In 2017 Alyne joined the team. They’d been a Parquet artist since 2016, and in their new role helped Solee “with decisions, A&R’ing and event planning; she also brings in some other influences for which I am very grateful,” Normen says. In the years since, Parquet releases have “always had a bit of crossover character,” Normen says.

He thinks this is why such a range of DJs have played the label’s tracks out during their sets, ranging from techno DJs like Laurent Garnier, Sven Väth, Carl Cox or Max Cooper to trance DJs like Tiësto, Armin van Buuren and Gabriel & Dresden, as well as progressive house DJs like Hernan Cattaneo, Guy J and Dave Seaman. “Surprisingly, we reached a wide range of DJs with every single release and are still doing so today,” Normen says.

Very recently, the label shared its 246th release, which includes several albums and compilation releases over the last few years, including music from label regulars like James Harcourt, Rinzen & Evan Casey, Marc DePulse & Rafael Cerato, D-Nox, Several Definitions, Alyne and Rauschhaus.

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As if that hasn’t been enough to keep Normen busy, he also founded Future Romance, a sister label to Parquet, in 2021. A home for the “more deeper melodic underground sound,” Normen signed music from the French duo Esoteric Circle, Berlin-based Yannek Maunz and also his own tracks for the label’s first releases. Future Romance has also released remixes by Recondite, Hunter/Game, Fur Coat, Lehar and Shall Ocin. The fifth release on Future Romance is coming in March.

Before that lands, Normen is gearing up to release his seventh solo album as Solee dubbed Nothing Lasts Forever on February 4th (exclusively available on Beatport). “I’ve already had some amazing feedback,” Normen enthuses, “including from artists like Stephan Bodzin, Timo Maas, Fideles, Oliver Huntemann, Kevin De Vries and Nick Warren.”

As for the label’s future, he says that “no matter what genre is popular out there, on Parquet Recordings you will find the more melodic and emotional style of house and techno music.” He simplifies its signature sound down to three intertwining parts: “functional and intelligent yet accessible. Sometimes a little bit deeper, sometimes a little bit more powerful, mostly enriched with some trance elements. It’s always been like that and it will always be like that.”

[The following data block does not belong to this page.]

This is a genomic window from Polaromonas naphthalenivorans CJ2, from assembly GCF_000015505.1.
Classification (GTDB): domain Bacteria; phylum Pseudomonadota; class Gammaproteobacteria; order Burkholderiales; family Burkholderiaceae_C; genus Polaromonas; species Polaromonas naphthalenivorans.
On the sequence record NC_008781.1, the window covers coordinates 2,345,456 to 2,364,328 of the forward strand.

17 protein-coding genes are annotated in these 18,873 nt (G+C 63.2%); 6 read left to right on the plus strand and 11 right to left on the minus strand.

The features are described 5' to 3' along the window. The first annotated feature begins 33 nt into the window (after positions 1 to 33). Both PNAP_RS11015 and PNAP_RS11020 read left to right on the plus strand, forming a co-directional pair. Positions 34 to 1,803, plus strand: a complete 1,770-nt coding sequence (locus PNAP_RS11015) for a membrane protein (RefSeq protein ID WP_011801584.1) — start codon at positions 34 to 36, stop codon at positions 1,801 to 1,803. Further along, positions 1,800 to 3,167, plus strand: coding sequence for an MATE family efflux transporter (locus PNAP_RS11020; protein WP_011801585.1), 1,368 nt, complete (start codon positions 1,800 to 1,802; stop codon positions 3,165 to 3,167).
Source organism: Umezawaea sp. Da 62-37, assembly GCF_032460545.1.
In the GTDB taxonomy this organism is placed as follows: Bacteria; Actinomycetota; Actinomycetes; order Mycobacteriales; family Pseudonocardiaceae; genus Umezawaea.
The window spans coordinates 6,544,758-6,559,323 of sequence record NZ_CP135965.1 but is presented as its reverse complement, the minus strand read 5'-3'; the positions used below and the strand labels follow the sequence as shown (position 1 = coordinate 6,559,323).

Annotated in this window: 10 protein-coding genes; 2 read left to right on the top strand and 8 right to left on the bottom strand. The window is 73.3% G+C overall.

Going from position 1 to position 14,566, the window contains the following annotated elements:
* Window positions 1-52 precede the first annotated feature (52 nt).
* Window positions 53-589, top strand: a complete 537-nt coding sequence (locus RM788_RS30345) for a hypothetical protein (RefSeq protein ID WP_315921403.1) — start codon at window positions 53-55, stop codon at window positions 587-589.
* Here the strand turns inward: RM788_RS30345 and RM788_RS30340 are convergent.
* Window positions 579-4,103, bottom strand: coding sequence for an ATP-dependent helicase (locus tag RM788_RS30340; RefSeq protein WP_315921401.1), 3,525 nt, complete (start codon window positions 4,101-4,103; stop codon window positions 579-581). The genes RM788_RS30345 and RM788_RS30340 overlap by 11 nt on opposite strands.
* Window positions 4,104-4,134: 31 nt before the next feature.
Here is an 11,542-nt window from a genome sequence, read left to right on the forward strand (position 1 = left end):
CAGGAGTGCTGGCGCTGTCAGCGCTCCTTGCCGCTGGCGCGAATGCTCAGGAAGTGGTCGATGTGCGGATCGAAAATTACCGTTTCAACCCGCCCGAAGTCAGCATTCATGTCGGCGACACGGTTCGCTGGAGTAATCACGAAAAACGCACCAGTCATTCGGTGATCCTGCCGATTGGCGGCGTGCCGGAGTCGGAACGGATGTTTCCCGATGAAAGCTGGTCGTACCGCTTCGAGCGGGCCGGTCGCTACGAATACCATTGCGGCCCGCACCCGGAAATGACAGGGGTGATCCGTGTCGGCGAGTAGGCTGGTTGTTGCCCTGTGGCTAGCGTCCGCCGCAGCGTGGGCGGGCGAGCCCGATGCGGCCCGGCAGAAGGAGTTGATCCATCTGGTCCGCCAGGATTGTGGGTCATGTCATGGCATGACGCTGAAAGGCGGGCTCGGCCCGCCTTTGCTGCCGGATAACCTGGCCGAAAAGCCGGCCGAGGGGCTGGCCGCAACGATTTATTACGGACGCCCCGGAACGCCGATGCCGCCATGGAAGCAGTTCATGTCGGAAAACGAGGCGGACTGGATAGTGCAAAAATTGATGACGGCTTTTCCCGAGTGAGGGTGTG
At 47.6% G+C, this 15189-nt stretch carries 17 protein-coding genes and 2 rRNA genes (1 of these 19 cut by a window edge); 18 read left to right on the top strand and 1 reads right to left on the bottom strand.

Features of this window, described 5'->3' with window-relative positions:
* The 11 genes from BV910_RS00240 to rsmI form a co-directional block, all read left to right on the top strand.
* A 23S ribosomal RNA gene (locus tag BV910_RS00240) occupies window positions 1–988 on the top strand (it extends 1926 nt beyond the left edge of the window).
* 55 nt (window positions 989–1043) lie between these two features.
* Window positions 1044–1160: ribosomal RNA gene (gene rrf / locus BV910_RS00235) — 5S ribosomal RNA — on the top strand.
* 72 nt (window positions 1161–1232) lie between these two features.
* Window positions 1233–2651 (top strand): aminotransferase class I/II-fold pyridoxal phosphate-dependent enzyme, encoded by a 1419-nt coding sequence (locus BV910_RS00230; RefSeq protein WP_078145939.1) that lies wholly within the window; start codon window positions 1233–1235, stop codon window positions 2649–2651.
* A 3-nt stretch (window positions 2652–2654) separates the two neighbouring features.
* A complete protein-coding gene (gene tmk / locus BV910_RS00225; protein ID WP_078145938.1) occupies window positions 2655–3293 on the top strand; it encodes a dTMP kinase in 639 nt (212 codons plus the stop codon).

His “15-year-old baby,” Normen enthuses, has become “a platform where I can let my artistic creativity run free.” It has also enabled him to discover “so much great music” and get to know “many great artists” who he helped reach a bigger audience.

Solee notes several highlights of the label’s history, including several Beatport Top 10 positions over the years in the Progressive House, Deep House, Melodic House & Techno genres. More than anything, though, Normen says Parquet has allowed him to “live out my passion as a music lover, and I can pass on to other artists what I have learned during my long way in the music industry and can still learn more. The label has become a very important part of my life — it’s my daily business but still so much fun.”

Solee’s seventh studio album Nothing Lasts Forever drops February 4th, 2022 via Parquet Recordings. Check it out on Beatport.

Ben Jolley is a freelance journalist. Find him on Twitter.